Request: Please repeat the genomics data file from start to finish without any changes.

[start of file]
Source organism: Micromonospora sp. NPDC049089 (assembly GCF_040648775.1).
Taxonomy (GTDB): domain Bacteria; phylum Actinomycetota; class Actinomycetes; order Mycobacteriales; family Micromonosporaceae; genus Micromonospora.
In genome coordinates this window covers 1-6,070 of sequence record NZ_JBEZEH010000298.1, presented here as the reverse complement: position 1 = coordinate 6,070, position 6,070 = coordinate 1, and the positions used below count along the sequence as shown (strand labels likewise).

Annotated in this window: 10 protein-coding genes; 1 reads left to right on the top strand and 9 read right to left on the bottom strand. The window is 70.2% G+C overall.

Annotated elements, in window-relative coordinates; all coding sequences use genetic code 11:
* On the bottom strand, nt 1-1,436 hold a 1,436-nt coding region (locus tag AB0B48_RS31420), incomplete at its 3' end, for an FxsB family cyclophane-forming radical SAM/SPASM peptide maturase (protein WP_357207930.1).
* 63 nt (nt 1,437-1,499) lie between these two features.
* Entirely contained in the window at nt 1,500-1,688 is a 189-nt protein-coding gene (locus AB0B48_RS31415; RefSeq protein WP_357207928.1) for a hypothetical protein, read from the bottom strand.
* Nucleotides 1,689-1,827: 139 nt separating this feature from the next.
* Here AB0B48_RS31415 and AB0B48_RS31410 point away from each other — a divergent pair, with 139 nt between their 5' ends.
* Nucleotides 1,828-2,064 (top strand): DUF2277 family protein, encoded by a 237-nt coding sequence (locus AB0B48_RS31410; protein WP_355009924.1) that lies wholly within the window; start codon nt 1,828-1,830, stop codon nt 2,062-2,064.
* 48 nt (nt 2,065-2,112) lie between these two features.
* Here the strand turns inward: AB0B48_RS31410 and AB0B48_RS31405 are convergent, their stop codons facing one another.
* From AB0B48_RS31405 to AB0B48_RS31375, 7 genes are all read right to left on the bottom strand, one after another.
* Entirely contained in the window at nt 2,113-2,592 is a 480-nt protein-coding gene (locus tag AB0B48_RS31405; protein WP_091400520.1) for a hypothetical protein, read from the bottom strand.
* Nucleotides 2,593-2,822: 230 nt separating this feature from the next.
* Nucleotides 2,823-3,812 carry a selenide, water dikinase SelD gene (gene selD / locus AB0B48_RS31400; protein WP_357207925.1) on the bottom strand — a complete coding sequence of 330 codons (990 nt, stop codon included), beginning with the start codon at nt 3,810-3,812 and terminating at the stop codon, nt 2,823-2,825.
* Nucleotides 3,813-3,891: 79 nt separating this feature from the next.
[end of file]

Source organism: Micromonospora sp. NPDC049089 (assembly GCF_040648775.1).
Taxonomy (GTDB): domain Bacteria; phylum Actinomycetota; class Actinomycetes; order Mycobacteriales; family Micromonosporaceae; genus Micromonospora.
In genome coordinates this window covers 1-6,070 of sequence record NZ_JBEZEH010000298.1, presented here as the reverse complement: position 1 = coordinate 6,070, position 6,070 = coordinate 1, and the positions used below count along the sequence as shown (strand labels likewise).

Annotated in this window: 10 protein-coding genes; 1 reads left to right on the top strand and 9 read right to left on the bottom strand. The window is 70.2% G+C overall.

Annotated elements, in window-relative coordinates; all coding sequences use genetic code 11:
* On the bottom strand, nt 1-1,436 hold a 1,436-nt coding region (locus tag AB0B48_RS31420), incomplete at its 3' end, for an FxsB family cyclophane-forming radical SAM/SPASM peptide maturase (protein WP_357207930.1).
* 63 nt (nt 1,437-1,499) lie between these two features.
* Entirely contained in the window at nt 1,500-1,688 is a 189-nt protein-coding gene (locus AB0B48_RS31415; RefSeq protein WP_357207928.1) for a hypothetical protein, read from the bottom strand.
* Nucleotides 1,689-1,827: 139 nt separating this feature from the next.
* Here AB0B48_RS31415 and AB0B48_RS31410 point away from each other — a divergent pair, with 139 nt between their 5' ends.
* Nucleotides 1,828-2,064 (top strand): DUF2277 family protein, encoded by a 237-nt coding sequence (locus AB0B48_RS31410; protein WP_355009924.1) that lies wholly within the window; start codon nt 1,828-1,830, stop codon nt 2,062-2,064.
* 48 nt (nt 2,065-2,112) lie between these two features.
* Here the strand turns inward: AB0B48_RS31410 and AB0B48_RS31405 are convergent, their stop codons facing one another.
* From AB0B48_RS31405 to AB0B48_RS31375, 7 genes are all read right to left on the bottom strand, one after another.
* Entirely contained in the window at nt 2,113-2,592 is a 480-nt protein-coding gene (locus tag AB0B48_RS31405; protein WP_091400520.1) for a hypothetical protein, read from the bottom strand.
* Nucleotides 2,593-2,822: 230 nt separating this feature from the next.
* Nucleotides 2,823-3,812 carry a selenide, water dikinase SelD gene (gene selD / locus AB0B48_RS31400; protein WP_357207925.1) on the bottom strand — a complete coding sequence of 330 codons (990 nt, stop codon included), beginning with the start codon at nt 3,810-3,812 and terminating at the stop codon, nt 2,823-2,825.
* Nucleotides 3,813-3,891: 79 nt separating this feature from the next.